As laid down by FEMA (Foreign Exchange Management Act), an NRI can purchase a property in India except for farmhouse, plantation property and agricultural land.
But the tax liability of the non-resident Indian is different for different types of purchases, namely:
- Property purchase for Investment purpose
- Buying a property for end-use
- Investing in a property for rental income
The Indian Real Estate sector considers only the purpose behind the purchase of properties but there are no limitations on the number of purchases by the NRIs.
If you plan to buy more than one property in India then only one of them will be regarded as a home occupied by you while the others will be considered let-out. Those let-out properties will charge a notional rent that is taxable within the jurisdiction of Income from House Property.
The head ‘Income from House Property’ also levies a tax on the annual income earned by the residential property bought by an NRI. Nevertheless, there is the advantage of a standard 30% deduction for maintenance and repairs in addition to the municipal tax deduction. The buyer is also allotted a deduction till 2 lakh rupees on any loan or payable interest regarding the property.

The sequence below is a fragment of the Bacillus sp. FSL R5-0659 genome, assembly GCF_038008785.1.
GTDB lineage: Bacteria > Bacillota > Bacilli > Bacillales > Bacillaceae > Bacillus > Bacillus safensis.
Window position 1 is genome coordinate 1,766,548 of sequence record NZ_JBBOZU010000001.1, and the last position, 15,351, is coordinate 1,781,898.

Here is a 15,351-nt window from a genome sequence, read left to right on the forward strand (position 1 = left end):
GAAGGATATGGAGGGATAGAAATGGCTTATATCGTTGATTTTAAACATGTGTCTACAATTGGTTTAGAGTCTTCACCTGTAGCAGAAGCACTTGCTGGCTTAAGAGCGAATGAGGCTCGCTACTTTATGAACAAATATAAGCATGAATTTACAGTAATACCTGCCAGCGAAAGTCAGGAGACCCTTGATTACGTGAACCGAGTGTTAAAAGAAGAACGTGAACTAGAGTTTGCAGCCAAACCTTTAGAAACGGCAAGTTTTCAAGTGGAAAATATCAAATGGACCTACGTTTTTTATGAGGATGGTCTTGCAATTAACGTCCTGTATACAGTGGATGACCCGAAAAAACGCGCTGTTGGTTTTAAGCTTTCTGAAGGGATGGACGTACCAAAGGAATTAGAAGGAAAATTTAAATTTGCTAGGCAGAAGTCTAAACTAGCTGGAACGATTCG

Capital gain arises on the transfer of a property if the NRI buyer owns the property solely for investment purpose over a certain period of time, and becomes taxable.
If the property is held for a year or less then the buyer has to pay tax on the resulting short-term capital gain.
Long-term capital gains obtained from owning a property above 1 year attracts a 20 per cent tax together with the surcharge and cess applicable.
But the buyer can claim a deduction if the capital gains obtained from the previous property is utilized for buying a new home or invested in funds as specified in the Income Tax Act, 1961, provisions.
Do the Tax Liabilities Differ between Commercial and Residential Property?
Owning property for commercial purposes such as an office space leads to more income-tax implications than that for a residential property. There is a provision in the Income Tax Act that ignores the notional rent of a single self-occupied house and therefore, no tax is charged by it.
When an NRI invests in a residential property such as student housing, co-living or co-working space, it would possibly have a commercial usage fetching him a rental income that is taxable as has been discussed above.
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